- support students to give mastery-oriented feedback to both other each other and to yourself.
Secondly, your consistent challenge to participants was the need to outline explicitly to students why a specific outcome, skill, or activity is important — beyond passing a test. Your creativity in connecting learning to things that matter to students was hilarious in its ingenuity, and, as a group of teachers, I think I could make a collective assumption and say, we were in awe.
A personal response
On a more personal note, it was great to step back and reflect more deeply on my own understanding and implementation of UDL in multiple contexts. Spending time with you, quizzing your thinking, and watching you model UDL really prompted me to take a closer look at those guidelines. In particular those checkpoints I embrace and action readily, and those I habitually overlook.
On reflection, I started my UDL journey adjusting areas of my practice that I could immediately see were creating barriers to learning for other people. I looked first at:
- the accessibility and flexibility of my teaching resources and presentation materials
- how to build choice and opportunities for autonomy into the learning process from end to end
- connecting my planning back to knowing learners, valuing what they bring and building learning opportunities on that knowledge base
- integrating the inclusive use of digital tools
- applying UDL to the design of online environments.
I am very much still working on the above, but next base is to rethink how I can weave that mastery-oriented feedback process explicitly into my own teaching and learning. For example, can I say at the beginning of a workshop or lesson, "OK, I am working on this. This is why. If you can let me know how I'm going by giving me some feedback that would be great"?
I know I will also need to consider
- What might be potential barriers to learners giving feedback?
- How can I remove or minimise those barriers?
- How can I build in supports and options at the outset?
Until next time
So Katie, thank you again for coming to New Zealand.
I remain convinced that UDL has something to offer every part of the education sector, and is a valuable approach to underpin teaching and learning in any workplace. We have much to learn about UDL and what it can look like in our New Zealand context. But, we are not starting from scratch, and neither are we travelling alone.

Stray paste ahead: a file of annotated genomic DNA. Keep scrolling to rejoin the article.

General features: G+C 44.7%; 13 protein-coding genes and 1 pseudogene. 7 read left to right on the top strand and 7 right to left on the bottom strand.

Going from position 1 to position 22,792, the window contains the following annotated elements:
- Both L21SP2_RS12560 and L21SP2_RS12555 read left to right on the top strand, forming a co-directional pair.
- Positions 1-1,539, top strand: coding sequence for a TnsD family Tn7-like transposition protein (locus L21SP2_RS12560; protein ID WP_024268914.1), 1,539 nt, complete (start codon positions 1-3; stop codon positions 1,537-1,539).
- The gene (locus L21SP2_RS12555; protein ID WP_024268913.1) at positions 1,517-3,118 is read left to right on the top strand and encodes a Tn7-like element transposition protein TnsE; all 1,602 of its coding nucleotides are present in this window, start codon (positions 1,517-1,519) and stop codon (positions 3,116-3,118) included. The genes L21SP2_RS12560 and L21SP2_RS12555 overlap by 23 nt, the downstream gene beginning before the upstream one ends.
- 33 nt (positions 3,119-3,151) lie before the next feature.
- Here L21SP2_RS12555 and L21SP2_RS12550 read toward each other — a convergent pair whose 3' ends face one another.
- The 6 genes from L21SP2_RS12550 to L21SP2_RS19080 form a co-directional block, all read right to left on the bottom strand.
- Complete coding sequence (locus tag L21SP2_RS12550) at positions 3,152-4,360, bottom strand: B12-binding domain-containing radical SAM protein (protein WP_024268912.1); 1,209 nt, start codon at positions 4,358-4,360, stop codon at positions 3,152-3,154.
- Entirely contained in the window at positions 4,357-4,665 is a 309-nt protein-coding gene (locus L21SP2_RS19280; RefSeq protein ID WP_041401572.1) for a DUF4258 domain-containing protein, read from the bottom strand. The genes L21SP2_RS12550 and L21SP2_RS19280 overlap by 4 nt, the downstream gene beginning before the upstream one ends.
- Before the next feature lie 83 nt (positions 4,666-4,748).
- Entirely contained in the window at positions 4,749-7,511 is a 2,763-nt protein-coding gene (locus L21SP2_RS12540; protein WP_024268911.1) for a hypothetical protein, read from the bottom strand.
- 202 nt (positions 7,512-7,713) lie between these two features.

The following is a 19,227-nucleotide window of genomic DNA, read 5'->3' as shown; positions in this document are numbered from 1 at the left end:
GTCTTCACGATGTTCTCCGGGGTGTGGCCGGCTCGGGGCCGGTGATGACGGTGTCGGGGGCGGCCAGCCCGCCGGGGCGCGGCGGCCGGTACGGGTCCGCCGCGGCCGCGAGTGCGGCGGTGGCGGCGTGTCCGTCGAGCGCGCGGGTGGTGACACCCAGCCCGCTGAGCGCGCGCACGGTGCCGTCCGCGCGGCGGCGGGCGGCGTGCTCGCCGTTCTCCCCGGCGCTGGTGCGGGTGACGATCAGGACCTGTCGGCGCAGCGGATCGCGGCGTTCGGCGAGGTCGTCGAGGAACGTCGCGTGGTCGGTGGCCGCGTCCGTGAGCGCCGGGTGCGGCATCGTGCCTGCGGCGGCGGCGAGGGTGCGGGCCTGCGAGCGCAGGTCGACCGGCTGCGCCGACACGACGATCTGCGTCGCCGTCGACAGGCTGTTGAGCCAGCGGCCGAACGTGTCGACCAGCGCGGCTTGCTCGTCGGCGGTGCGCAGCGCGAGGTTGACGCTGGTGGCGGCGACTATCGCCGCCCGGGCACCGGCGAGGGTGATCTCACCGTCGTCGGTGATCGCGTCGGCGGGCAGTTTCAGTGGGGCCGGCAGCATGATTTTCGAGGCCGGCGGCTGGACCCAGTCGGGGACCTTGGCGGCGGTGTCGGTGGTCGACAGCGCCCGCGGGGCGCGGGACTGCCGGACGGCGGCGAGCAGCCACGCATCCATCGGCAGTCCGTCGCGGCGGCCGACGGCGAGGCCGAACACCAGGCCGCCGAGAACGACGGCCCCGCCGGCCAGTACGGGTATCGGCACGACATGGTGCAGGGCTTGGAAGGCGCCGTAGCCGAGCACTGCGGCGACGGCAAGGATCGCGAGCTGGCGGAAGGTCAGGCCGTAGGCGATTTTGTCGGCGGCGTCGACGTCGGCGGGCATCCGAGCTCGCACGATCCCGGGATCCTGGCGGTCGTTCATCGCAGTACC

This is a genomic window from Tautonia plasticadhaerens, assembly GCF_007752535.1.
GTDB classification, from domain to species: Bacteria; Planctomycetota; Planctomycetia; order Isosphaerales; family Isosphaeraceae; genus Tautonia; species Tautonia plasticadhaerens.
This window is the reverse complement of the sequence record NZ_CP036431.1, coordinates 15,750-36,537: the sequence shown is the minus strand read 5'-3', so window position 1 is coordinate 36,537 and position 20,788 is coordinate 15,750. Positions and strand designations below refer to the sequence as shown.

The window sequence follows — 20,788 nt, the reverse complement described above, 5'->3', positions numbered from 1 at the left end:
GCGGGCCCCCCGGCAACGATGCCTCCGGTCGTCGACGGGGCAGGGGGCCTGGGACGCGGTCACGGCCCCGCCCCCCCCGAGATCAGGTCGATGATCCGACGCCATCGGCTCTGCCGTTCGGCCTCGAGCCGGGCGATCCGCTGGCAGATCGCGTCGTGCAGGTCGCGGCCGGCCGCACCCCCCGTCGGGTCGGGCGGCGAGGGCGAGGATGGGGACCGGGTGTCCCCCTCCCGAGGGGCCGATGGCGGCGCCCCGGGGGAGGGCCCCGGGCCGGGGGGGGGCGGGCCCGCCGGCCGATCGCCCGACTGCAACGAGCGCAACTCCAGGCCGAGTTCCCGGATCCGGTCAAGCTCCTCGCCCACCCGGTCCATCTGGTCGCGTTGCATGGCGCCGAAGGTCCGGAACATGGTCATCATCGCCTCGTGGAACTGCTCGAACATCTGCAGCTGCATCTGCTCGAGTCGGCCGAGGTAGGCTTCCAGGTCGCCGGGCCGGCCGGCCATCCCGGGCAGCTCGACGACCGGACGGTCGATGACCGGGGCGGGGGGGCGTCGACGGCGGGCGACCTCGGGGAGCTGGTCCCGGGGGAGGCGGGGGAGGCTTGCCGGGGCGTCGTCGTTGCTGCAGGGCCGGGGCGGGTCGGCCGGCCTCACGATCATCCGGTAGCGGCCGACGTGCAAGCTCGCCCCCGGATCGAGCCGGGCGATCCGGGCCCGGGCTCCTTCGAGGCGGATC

As you slip back into your curriculum leadership role whilst keeping one foot in the classroom, we hope we have wooed you sufficiently to maintain an ongoing relationship with us here in New Zealand.
We hope too, that in your additional work as a consultant for CAST, you will weave into your story-telling reflections from your time with us, as we now weave into our thinking anecdotes and illustrations from our time with you.
Go well into the Fall, and best wishes to you, your family, and the wider UDL community in the US.
Ngā mihi nui
P.S. Here’s a few of the links we chatted about:
- Research evidence for UDL – An overview of the research base from the National Centre of UDL
- Universal Design for Learning – succinct introduction to UDL
- UDL and differentiation — what’s the difference? – overview for teachers
- UDL Supporting diversity in BC schools – videos of students and teachers in Canada talking about the impact UDL has made on their teaching and learning.
- UDL VLN group – a public discussion space for NZ teachers devoted to UDL
- #udlchat – international Twitter chat: 1st and 3rd Thursdays of every month 2.00 – 2.30pm
- Education that fits: Review of international trends in the education of students with special educational needs. A Ministry of Education commissioned paper that highlights the value of UDL as an approach to support the flexible and inclusive design of “all facets of education: from curriculum, assessment and pedagogy to classroom and school design” (Mitchell, 2010).